Breckenridge terminates agreement with Mercy Housing on Valley Brook project
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BRECKENRIDGE – The Town of Breckenridge this week terminated an agreement with developer Mercy Housing on the 42-unit Valley Brook affordable housing development after nearly two years.
“The economy – and the economics of the situation itself – was probably the biggest reason,” Councilman Eric Mamula said Wednesday, adding that it will save the town money to develop it in “smaller chunks” rather than “one shot.”
The development agreement for the estimated $12 million project, financed in part by the town and government grants, began in June 2008.
Mercy Housing Colorado president Jennifer Erixon said her company is gathering invoices so it can be reimbursed for costs to date.
“Ultimately, the council decided it needed to take an approach that didn’t involve a third-party developer, and we respect that,” she said.
The project hit choppy waters last fall when general contractor BASE Building Solutions pulled out, postponing the likely move-in date for residents from summer 2010 to spring 2011.
The town council was scheduled during Tuesday’s work session to discuss final approval of plans for the development, but the item was removed.
Town spokeswoman Kim DiLallo said negotiations regarding the agreement were added to a scheduled executive session Tuesday.
Councilman Dave Rossi said that while the meeting behind closed doors may be legally justified, he would have preferred it to have been in public.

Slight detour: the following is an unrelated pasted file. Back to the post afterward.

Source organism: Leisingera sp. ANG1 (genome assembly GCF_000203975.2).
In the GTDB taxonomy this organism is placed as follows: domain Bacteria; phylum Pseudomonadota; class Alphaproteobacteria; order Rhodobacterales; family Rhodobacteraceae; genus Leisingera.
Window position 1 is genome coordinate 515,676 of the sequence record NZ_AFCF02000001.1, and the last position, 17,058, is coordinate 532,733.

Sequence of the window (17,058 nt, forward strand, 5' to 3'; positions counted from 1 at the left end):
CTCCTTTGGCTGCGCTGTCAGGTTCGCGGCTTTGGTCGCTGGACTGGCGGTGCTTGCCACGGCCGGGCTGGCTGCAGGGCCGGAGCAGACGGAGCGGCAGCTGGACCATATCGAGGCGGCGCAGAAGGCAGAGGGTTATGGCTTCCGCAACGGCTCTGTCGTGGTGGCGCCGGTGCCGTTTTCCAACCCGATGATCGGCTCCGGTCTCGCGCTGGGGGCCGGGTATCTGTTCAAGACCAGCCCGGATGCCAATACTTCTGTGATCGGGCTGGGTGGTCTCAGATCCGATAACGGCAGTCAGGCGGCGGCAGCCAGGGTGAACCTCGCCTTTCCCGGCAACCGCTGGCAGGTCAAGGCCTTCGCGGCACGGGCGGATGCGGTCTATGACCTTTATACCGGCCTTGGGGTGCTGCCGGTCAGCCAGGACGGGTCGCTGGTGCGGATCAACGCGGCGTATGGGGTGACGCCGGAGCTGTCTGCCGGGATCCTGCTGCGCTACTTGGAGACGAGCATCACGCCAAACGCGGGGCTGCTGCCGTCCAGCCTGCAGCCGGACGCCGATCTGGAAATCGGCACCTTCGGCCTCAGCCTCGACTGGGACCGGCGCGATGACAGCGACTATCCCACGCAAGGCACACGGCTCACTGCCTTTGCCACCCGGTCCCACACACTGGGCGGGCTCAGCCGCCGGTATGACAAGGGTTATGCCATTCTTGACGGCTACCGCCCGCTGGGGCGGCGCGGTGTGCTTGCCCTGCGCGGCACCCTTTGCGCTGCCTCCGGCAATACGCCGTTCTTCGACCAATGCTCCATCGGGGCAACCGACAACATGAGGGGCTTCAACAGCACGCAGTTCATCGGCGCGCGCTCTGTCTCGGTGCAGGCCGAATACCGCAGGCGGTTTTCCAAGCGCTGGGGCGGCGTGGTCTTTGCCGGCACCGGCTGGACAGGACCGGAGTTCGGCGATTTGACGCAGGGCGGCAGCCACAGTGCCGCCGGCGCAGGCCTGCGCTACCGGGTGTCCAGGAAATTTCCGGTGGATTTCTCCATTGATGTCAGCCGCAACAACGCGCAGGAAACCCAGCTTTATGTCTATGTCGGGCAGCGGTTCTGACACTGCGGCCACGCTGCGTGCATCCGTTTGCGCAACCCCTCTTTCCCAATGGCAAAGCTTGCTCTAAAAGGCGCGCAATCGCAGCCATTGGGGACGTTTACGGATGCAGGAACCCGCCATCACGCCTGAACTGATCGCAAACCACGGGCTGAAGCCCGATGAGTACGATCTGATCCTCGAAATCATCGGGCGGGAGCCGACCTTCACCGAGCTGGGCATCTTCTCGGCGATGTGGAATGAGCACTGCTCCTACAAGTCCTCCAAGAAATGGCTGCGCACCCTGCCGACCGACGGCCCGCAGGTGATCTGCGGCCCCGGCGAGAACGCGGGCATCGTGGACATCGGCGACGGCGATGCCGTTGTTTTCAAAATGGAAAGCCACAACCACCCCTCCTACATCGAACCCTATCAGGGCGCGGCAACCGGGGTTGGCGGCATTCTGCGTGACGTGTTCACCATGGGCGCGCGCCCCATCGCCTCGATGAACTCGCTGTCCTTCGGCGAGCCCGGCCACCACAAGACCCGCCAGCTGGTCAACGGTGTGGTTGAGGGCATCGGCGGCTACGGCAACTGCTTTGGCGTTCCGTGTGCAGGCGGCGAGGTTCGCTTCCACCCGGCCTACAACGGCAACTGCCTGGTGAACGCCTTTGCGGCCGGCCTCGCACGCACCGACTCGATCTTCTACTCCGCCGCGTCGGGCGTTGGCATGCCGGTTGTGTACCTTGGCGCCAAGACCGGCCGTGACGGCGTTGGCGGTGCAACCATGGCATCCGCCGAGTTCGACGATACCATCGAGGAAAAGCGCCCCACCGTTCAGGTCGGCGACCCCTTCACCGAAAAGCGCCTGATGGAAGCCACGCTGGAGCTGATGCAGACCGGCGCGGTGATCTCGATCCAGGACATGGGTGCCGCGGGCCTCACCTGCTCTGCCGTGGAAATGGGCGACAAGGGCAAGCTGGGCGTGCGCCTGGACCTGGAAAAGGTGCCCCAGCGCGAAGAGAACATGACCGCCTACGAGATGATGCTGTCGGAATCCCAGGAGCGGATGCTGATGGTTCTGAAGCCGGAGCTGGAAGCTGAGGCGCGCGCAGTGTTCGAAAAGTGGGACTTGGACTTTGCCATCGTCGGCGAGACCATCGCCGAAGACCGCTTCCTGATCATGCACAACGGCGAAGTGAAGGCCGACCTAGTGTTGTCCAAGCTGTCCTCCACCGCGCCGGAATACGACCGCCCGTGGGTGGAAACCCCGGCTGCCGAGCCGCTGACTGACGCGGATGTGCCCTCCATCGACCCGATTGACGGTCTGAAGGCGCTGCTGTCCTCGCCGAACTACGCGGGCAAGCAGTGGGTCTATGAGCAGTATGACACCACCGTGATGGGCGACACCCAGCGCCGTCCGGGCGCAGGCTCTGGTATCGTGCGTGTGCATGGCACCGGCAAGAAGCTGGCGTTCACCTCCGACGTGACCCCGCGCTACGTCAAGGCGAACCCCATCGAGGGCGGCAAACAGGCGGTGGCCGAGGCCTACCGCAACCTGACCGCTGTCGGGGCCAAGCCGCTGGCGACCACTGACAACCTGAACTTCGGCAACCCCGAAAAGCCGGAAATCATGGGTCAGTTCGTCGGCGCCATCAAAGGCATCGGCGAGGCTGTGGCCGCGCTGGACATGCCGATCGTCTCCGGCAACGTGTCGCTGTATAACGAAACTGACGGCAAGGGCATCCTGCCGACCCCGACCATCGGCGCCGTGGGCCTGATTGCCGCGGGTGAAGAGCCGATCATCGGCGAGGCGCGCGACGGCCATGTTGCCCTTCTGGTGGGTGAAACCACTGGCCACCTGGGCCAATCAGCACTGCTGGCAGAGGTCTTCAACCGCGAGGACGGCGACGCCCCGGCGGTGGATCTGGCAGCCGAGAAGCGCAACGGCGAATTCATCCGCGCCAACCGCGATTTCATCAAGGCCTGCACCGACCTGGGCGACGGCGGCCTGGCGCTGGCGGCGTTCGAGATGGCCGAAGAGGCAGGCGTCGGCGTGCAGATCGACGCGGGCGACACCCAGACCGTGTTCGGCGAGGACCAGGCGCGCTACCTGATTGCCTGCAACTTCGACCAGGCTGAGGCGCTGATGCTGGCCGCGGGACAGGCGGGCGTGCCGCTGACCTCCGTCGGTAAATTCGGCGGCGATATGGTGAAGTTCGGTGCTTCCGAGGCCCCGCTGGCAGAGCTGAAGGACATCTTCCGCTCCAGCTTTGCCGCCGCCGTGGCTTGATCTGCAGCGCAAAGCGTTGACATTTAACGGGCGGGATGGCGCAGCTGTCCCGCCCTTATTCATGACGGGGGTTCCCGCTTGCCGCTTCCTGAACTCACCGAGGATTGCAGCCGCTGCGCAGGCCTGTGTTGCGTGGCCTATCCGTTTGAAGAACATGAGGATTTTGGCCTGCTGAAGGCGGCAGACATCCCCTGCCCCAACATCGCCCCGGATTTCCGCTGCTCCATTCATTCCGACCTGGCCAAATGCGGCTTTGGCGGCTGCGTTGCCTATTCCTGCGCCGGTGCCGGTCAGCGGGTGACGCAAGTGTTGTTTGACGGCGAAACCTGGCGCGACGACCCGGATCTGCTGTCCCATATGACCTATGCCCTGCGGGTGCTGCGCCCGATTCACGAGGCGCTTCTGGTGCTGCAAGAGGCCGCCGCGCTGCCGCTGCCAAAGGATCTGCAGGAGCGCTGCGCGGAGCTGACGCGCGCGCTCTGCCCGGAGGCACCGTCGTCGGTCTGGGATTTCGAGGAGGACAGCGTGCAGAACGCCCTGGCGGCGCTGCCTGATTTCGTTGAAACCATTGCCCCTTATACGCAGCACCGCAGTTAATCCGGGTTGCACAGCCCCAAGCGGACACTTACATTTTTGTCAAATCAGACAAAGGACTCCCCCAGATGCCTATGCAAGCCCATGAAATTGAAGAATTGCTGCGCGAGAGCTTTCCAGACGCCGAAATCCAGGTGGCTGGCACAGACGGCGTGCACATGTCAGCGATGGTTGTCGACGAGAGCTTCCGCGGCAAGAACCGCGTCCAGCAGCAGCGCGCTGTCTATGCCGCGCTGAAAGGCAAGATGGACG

“I wish we had not taken it into executive session,” he said. “I think that was not really necessary.”
The agreement that had been included as a supplement to the town council packet involved changes that would have added extra risk to the town’s involvement.
Mercy Housing was concerned with changes to the housing market since the project began in late 2007 and early 2008. The developer planned not to commence construction on any building not “100 percent pre-sold,” according to the packet’s supplement.
Mercy also requested a full subsidy – including a $725,000 developer fee and overhead of $150,000 – be paid at the time of closing.
The proposal set timelines by which units must be sold. For example, it would have allowed Mercy to terminate the agreement to construct Phase 2 if there were any unsold units left by March 1, 2011.
Town council and staff have expressed optimism regarding the future of the project, which is still slated to break ground in April.
“In the long run it’s a very positive move,” Mamula said of the town taking on the project’s development. “The town’s learned a lot in the last couple years. I think in the end, it will take longer to get the project completed, but it will just be a better situation overall.”
“I think the savings to taxpayers is going to be big. It’s going to be noticeable,” he said.
The town will save money without having to pay a developer, and Mamula said he’d like to see the project kept “100 percent local.”
Mercy Housing is based out of Denver.
The town sent out a press release Wednesday afternoon stating that by taking on the project in smaller pieces, it will “provide more flexibility in regard to construction schedules and market demand.”
The town owns the land and is expected to meet with local contractors in the coming weeks to discuss their participation in the project.
It also has received bids for the project’s infrastructure to begin “as soon as the weather permits,” according to the press release.
Buyers are to be contacted regarding the schedule for units to be available.
Robert Allen can be contacted at (970) 668-4628 or email@example.com.
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